The Child Safe Volunteering Hub (CSV Hub) welcomes partners and stakeholders to the first blog focusing on the tourism sector. As stated on the CSV Hub website – Tourism is a leading global force for positive change – and in this current time we would like to draw on the collective strength and partnerships that have been fostered through this project to:
- Continue to collaborate and work together to safeguard children
- Continue to support existing initiatives and leadership in child safeguarding and hear from you to understand changing needs or priorities
- Share information and opportunities relevant to child safe tourism during this time and into the future
Effects of COVID-19 on Children and Tourism in Myanmar
Child Safe Volunteering (CSV) Hub, a DFAT funded project, promotes responsible tourism and volunteering and prevents practices that are harmful to the safety and wellbeing of children. As the world faces the global pandemic of COVID-19, the CSV Hub reflects on the impacts of COVID-19 on CSV’s Partner countries’ tourism industries and the direct and indirect effects on children and young people.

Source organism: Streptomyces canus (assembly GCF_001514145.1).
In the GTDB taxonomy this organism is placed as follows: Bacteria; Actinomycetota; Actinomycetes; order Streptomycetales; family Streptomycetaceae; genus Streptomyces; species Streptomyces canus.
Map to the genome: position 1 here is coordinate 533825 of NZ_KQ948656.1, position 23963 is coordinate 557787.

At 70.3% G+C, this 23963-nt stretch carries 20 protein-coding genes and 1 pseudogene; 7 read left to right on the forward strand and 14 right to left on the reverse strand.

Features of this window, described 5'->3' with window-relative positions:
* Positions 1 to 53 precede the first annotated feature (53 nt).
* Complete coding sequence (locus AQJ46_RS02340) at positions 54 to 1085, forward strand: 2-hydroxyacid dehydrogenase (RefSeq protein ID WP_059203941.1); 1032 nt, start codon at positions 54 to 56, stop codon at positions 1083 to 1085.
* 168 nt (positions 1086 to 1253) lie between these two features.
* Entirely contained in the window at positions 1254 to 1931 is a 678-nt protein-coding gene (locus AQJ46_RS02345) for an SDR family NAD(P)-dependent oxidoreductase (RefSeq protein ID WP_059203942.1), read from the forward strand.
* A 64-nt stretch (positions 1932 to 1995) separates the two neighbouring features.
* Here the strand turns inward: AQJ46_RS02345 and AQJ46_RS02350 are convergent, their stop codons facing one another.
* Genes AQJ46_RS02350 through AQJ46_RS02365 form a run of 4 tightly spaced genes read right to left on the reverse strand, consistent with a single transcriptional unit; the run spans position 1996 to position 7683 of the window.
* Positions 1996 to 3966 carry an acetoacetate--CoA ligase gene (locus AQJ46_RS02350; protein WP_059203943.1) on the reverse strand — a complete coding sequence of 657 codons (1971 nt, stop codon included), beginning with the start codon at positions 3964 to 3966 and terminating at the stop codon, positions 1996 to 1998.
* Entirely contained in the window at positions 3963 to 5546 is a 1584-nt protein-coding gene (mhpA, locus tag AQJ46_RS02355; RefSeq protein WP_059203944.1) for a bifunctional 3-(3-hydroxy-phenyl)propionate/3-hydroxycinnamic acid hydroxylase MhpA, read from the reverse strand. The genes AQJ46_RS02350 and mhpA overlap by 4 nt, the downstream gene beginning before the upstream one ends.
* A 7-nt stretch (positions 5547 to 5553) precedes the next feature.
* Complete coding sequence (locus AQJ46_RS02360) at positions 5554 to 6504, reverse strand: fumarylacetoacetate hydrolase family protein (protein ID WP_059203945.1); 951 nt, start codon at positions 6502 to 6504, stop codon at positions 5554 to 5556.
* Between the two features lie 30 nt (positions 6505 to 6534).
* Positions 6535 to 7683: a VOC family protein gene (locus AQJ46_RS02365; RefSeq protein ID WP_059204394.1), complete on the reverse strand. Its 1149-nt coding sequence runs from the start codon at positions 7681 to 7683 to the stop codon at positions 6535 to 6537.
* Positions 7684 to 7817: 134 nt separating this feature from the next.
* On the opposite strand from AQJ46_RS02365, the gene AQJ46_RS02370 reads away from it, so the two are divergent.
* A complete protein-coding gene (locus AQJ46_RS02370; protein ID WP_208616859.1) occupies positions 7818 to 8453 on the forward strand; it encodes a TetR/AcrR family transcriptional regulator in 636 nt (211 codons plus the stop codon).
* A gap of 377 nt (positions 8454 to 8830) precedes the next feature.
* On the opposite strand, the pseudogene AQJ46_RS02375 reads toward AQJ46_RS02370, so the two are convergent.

Children during COVID-19
Children are not exempted from the negative impacts of the pandemic. The effects of COVID-19 has negative impacts not only on their physical health but on their emotional and social well-being with school closures, home quarantines, and phycological distress.
With regards to water and sanitation, for children coming from developing countries such as Myanmar, we can see that access is far lower than during normal times. Lack of access to basic medical services and loss of jobs of care givers mean their already weak nutrition status becomes worse. Street children, residing mainly in the larger cities of Yangon and Mandalay are exposed to different forms of exploitation both physical and sexual. It is estimated that there are around 2000 street children in Myanmar and thousands more in Mandalay.
The Ministry of Social Welfare, Relief and Resettlement, in partnership with UNICEF and Kinnected Myanmar are assessing the conditions and the needs of the street children in these cities during the time of this crisis. Although there has been no COVID cases reported among the street children in Myanmar’s cities, this assessment project aims to work on protection, rehabilitation, and response to COVID specifically for street children.